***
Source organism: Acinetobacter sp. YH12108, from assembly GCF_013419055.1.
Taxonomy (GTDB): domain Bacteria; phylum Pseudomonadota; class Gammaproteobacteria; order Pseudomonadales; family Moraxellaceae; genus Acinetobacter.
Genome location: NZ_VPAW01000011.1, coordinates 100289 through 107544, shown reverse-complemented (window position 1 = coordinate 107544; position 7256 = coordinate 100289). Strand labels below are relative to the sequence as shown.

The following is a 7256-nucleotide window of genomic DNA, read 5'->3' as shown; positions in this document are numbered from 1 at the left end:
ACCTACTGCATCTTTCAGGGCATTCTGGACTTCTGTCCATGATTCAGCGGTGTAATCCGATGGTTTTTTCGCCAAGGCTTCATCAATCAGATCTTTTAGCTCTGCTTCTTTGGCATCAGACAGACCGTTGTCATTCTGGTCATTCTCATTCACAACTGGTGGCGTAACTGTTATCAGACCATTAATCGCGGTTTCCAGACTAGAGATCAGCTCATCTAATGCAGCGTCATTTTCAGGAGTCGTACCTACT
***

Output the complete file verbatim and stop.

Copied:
Source organism: Acinetobacter sp. YH12108, from assembly GCF_013419055.1.
Taxonomy (GTDB): domain Bacteria; phylum Pseudomonadota; class Gammaproteobacteria; order Pseudomonadales; family Moraxellaceae; genus Acinetobacter.
Genome location: NZ_VPAW01000011.1, coordinates 100289 through 107544, shown reverse-complemented (window position 1 = coordinate 107544; position 7256 = coordinate 100289). Strand labels below are relative to the sequence as shown.

The following is a 7256-nucleotide window of genomic DNA, read 5'->3' as shown; positions in this document are numbered from 1 at the left end:
ACCTACTGCATCTTTCAGGGCATTCTGGACTTCTGTCCATGATTCAGCGGTGTAATCCGATGGTTTTTTCGCCAAGGCTTCATCAATCAGATCTTTTAGCTCTGCTTCTTTGGCATCAGACAGACCGTTGTCATTCTGGTCATTCTCATTCACAACTGGTGGCGTAACTGTTATCAGACCATTAATCGCGGTTTCCAGACTAGAGATCAGCTCATCTAATGCAGCGTCATTTTCAGGAGTCGTACCTACT